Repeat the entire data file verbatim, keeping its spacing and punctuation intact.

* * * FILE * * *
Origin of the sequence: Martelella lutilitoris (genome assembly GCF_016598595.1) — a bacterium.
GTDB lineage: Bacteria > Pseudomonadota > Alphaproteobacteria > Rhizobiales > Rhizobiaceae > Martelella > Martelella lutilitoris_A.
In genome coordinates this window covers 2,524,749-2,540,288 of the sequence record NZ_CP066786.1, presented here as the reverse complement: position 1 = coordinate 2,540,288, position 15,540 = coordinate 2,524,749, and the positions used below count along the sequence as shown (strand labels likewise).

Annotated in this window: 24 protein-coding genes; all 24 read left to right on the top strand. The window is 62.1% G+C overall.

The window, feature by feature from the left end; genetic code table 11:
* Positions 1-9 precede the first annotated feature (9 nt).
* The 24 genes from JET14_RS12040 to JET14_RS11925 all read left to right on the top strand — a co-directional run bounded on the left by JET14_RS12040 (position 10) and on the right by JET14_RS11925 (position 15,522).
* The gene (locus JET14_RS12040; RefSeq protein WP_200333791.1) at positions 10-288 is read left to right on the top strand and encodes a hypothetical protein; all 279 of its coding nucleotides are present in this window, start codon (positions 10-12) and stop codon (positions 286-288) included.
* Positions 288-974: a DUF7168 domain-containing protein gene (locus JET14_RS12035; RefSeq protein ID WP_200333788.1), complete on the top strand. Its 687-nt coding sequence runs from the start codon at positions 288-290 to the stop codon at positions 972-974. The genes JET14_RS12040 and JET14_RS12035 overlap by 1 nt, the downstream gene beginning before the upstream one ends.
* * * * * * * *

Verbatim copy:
Origin of the sequence: Martelella lutilitoris (genome assembly GCF_016598595.1) — a bacterium.
GTDB lineage: Bacteria > Pseudomonadota > Alphaproteobacteria > Rhizobiales > Rhizobiaceae > Martelella > Martelella lutilitoris_A.
In genome coordinates this window covers 2,524,749-2,540,288 of the sequence record NZ_CP066786.1, presented here as the reverse complement: position 1 = coordinate 2,540,288, position 15,540 = coordinate 2,524,749, and the positions used below count along the sequence as shown (strand labels likewise).

Annotated in this window: 24 protein-coding genes; all 24 read left to right on the top strand. The window is 62.1% G+C overall.

The window, feature by feature from the left end; genetic code table 11:
* Positions 1-9 precede the first annotated feature (9 nt).
* The 24 genes from JET14_RS12040 to JET14_RS11925 all read left to right on the top strand — a co-directional run bounded on the left by JET14_RS12040 (position 10) and on the right by JET14_RS11925 (position 15,522).
* The gene (locus JET14_RS12040; RefSeq protein WP_200333791.1) at positions 10-288 is read left to right on the top strand and encodes a hypothetical protein; all 279 of its coding nucleotides are present in this window, start codon (positions 10-12) and stop codon (positions 286-288) included.
* Positions 288-974: a DUF7168 domain-containing protein gene (locus JET14_RS12035; RefSeq protein ID WP_200333788.1), complete on the top strand. Its 687-nt coding sequence runs from the start codon at positions 288-290 to the stop codon at positions 972-974. The genes JET14_RS12040 and JET14_RS12035 overlap by 1 nt, the downstream gene beginning before the upstream one ends.